Crude Oil, demand and what this means for agriculture!
Jul 01, 2008
I just heard a new phrase in reference to crude oil, it is in a “demand destruction phrase”. Everybody is talking about the Energy Information Administration International Energy Outlook 2008 report released last week (please note that we sent it out to all our internet clients and it is at our web site). The highlight stated: “World market energy consumption is projected to increase by 50% (yes, that’s doubling demand from 2005 through 2030). Total energy demand in the non-OEC countries increased by 85%, compared with an increase of 19% in the OECD countries.
Implications: Even if the U.S. becomes very aggressive on conservation, the demand explosion in Asia is going to keep prices high for energy, which is where the term demand destruction comes into play. As a nation that consumes 25% or higher of the world energy supply, there are many in the world that would now suggest this is unfair and must be changed. If we don’t watch out, the standard of living in the U.S. is going to go on a multiple year decline! This I believe is the overriding No. 1 issue for this year’s election. If you don’t have a strong economy that creates jobs, you can’t hope to improve the lives of your citizens. It’s simple, no money, no play!
In regards to agriculture, this energy outlook must be considered positive to the ethanol production sector. If you combine this with world population growth it does suggest the demand outlook for agriculture is very bullish. My belief follows the following line of thinking. You only have demand if people can afford to pay for it. This is going to be the future problem for all world governments as energy costs go up, it’s a hidden tax on consumers disposable income. Eventually, it will lead to slower growth. If you dove tail this with a restrictive energy policy and higher taxes to pay for government transfer programs from the rich to the poor you set up a dangerous economic future for slower growth in income by rising cost. In the end you will move into a serious stagflation or worse we could be heading towards a economic downturn not seen since the early 30’s. Eventually, if the problem is not resolved I believe it will lead to a major military conflict over natural resources.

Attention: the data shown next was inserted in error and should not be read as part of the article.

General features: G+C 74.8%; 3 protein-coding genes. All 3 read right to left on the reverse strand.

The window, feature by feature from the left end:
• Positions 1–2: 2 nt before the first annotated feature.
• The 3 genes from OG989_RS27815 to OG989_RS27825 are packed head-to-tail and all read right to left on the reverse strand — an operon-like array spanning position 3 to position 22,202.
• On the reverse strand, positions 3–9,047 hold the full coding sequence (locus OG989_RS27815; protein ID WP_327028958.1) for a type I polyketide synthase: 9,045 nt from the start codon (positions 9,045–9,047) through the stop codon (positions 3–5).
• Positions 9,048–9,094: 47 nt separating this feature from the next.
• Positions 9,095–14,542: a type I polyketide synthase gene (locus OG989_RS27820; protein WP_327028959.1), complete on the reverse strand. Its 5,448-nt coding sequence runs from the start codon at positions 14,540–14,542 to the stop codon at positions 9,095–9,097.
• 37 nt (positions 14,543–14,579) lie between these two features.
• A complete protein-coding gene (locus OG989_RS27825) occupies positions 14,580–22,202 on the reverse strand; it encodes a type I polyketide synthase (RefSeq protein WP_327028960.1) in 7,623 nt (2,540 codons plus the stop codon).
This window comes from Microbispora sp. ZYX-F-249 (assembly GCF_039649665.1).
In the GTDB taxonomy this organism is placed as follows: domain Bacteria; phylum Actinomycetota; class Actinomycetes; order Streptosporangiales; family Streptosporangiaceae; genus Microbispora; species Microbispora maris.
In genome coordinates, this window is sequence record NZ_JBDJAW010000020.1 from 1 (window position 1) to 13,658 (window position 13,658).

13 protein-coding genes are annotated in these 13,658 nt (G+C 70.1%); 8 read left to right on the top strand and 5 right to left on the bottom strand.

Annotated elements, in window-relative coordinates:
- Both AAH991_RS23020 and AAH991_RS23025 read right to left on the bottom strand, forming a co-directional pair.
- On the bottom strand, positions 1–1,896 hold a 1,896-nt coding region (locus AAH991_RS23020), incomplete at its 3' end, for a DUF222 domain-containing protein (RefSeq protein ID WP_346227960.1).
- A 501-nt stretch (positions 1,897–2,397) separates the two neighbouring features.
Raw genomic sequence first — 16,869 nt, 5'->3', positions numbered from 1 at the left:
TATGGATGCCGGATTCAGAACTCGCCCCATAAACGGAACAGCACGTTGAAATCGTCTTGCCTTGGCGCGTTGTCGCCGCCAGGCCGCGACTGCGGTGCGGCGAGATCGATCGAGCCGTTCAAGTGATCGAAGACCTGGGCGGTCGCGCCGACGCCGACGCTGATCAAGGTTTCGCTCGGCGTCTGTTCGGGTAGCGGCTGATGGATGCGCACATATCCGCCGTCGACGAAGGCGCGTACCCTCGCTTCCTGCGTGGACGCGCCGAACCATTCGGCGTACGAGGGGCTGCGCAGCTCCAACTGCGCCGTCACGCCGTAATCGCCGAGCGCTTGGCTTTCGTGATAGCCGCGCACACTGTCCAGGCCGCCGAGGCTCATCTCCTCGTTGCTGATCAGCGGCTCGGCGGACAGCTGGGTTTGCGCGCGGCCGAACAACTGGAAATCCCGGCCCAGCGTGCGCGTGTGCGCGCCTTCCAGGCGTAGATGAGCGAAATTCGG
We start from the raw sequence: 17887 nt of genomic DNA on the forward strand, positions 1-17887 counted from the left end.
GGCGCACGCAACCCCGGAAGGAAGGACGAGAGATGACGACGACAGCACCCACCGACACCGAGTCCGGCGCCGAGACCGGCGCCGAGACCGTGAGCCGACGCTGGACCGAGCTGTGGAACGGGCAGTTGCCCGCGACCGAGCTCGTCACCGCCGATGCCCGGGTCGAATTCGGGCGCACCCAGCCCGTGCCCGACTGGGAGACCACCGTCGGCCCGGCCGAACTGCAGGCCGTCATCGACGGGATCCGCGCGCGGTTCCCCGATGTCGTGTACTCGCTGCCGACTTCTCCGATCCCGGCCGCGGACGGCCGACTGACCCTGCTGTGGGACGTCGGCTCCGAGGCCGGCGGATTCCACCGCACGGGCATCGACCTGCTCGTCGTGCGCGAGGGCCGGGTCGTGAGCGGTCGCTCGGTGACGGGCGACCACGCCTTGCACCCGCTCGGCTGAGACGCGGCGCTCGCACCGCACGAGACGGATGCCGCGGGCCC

What to do? I would suggest as a grain producer you need to be using the current incomes to help pay off debt rather than increase debt to avoid taxes. Second, you need to focus on locking in the profit margins specifically for 2009 and 2010. Third, the most challenging, is we need to start rethinking how we produce our crops. The agricultural revolution of the 19th century and 20th century has been based upon cheap oil. This is not the future we have in store for us, which implies that every part of operations must be reviewed. Just because this is how we’ve done it in the past, there is no reason we must do it in the future. Today I’m asking questions. I will be looking forward to your comments in the future. I will try to react and even introduce in my daily comments as time permits.
Finally, this is our last comments prior to the 4th of July. Everybody here at UMS invites you to go out and celebrate the freedoms we have been given. Yes things are going to get rough ahead of us for the U.S. consumer but we must still recognize we are a lot better off than many other parts of the world. Only by working together can we hope to improve our lot in life.
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